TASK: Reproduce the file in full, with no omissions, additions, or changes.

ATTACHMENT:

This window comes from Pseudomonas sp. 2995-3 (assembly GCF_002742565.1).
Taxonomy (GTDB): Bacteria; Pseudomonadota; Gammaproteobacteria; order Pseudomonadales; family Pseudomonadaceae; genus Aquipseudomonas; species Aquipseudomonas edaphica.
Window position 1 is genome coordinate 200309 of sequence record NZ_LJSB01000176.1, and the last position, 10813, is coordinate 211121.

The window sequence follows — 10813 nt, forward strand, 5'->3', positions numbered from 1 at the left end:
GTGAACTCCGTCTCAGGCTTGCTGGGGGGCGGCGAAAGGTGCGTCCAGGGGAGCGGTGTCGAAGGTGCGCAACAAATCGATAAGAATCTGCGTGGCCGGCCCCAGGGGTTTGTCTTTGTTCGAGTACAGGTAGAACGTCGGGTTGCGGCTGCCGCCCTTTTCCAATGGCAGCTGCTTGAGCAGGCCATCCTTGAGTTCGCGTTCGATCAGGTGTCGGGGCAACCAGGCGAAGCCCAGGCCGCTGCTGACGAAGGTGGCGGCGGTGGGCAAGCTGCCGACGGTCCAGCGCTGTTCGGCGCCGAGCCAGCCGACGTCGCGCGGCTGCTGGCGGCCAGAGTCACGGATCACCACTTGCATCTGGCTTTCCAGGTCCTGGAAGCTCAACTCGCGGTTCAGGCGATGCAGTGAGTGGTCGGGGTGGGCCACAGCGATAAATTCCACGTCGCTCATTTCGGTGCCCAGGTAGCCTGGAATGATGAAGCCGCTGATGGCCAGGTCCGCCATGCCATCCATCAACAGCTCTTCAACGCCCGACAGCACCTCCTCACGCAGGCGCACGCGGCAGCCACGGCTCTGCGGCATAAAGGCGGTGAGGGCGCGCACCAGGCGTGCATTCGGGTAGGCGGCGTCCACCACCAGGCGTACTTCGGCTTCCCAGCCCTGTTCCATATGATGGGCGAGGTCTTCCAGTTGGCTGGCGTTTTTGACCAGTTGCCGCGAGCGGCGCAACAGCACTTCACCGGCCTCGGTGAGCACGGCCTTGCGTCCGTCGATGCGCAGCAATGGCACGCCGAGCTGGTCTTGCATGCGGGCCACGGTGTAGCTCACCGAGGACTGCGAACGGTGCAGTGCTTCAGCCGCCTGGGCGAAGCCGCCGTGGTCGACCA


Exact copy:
This window comes from Pseudomonas sp. 2995-3 (assembly GCF_002742565.1).
Taxonomy (GTDB): Bacteria; Pseudomonadota; Gammaproteobacteria; order Pseudomonadales; family Pseudomonadaceae; genus Aquipseudomonas; species Aquipseudomonas edaphica.
Window position 1 is genome coordinate 200309 of sequence record NZ_LJSB01000176.1, and the last position, 10813, is coordinate 211121.

The window sequence follows — 10813 nt, forward strand, 5'->3', positions numbered from 1 at the left end:
GTGAACTCCGTCTCAGGCTTGCTGGGGGGCGGCGAAAGGTGCGTCCAGGGGAGCGGTGTCGAAGGTGCGCAACAAATCGATAAGAATCTGCGTGGCCGGCCCCAGGGGTTTGTCTTTGTTCGAGTACAGGTAGAACGTCGGGTTGCGGCTGCCGCCCTTTTCCAATGGCAGCTGCTTGAGCAGGCCATCCTTGAGTTCGCGTTCGATCAGGTGTCGGGGCAACCAGGCGAAGCCCAGGCCGCTGCTGACGAAGGTGGCGGCGGTGGGCAAGCTGCCGACGGTCCAGCGCTGTTCGGCGCCGAGCCAGCCGACGTCGCGCGGCTGCTGGCGGCCAGAGTCACGGATCACCACTTGCATCTGGCTTTCCAGGTCCTGGAAGCTCAACTCGCGGTTCAGGCGATGCAGTGAGTGGTCGGGGTGGGCCACAGCGATAAATTCCACGTCGCTCATTTCGGTGCCCAGGTAGCCTGGAATGATGAAGCCGCTGATGGCCAGGTCCGCCATGCCATCCATCAACAGCTCTTCAACGCCCGACAGCACCTCCTCACGCAGGCGCACGCGGCAGCCACGGCTCTGCGGCATAAAGGCGGTGAGGGCGCGCACCAGGCGTGCATTCGGGTAGGCGGCGTCCACCACCAGGCGTACTTCGGCTTCCCAGCCCTGTTCCATATGATGGGCGAGGTCTTCCAGTTGGCTGGCGTTTTTGACCAGTTGCCGCGAGCGGCGCAACAGCACTTCACCGGCCTCGGTGAGCACGGCCTTGCGTCCGTCGATGCGCAGCAATGGCACGCCGAGCTGGTCTTGCATGCGGGCCACGGTGTAGCTCACCGAGGACTGCGAACGGTGCAGTGCTTCAGCCGCCTGGGCGAAGCCGCCGTGGTCGACCA